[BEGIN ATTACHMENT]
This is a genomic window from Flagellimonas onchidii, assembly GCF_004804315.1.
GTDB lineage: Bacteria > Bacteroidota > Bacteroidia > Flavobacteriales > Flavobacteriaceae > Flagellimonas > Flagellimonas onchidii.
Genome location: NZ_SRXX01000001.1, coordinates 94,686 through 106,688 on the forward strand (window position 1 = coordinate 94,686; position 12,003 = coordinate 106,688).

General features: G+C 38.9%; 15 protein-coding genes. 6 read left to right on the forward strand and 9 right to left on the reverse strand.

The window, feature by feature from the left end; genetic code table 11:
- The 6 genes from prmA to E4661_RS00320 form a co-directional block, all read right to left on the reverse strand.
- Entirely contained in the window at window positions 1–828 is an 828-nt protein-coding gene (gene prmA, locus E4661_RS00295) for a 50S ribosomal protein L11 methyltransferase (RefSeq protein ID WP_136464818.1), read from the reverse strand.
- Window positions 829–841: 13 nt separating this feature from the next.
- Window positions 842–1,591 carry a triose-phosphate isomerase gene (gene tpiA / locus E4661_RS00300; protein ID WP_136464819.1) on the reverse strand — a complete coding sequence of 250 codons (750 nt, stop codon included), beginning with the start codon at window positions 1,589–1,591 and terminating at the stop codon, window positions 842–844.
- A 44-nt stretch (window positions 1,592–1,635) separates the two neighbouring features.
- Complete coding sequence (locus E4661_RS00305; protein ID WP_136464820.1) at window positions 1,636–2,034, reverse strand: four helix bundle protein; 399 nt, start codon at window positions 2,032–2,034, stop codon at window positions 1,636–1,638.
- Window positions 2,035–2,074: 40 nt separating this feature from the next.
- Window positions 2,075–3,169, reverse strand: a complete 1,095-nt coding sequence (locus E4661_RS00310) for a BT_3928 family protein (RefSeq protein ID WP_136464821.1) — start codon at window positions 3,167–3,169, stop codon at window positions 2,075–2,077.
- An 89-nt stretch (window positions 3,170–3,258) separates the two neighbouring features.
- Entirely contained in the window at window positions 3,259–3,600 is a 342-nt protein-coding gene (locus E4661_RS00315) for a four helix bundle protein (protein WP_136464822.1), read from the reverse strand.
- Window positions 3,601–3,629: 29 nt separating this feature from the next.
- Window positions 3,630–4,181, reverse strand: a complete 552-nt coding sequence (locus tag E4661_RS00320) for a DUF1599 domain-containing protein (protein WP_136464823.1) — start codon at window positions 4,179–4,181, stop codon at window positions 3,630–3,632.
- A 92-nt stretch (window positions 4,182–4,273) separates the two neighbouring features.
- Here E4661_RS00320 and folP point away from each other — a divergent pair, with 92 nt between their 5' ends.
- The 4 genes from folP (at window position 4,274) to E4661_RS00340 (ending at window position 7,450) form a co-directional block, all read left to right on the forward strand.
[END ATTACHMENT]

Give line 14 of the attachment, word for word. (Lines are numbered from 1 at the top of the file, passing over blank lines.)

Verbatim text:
- An 89-nt stretch (window positions 3,170–3,258) separates the two neighbouring features.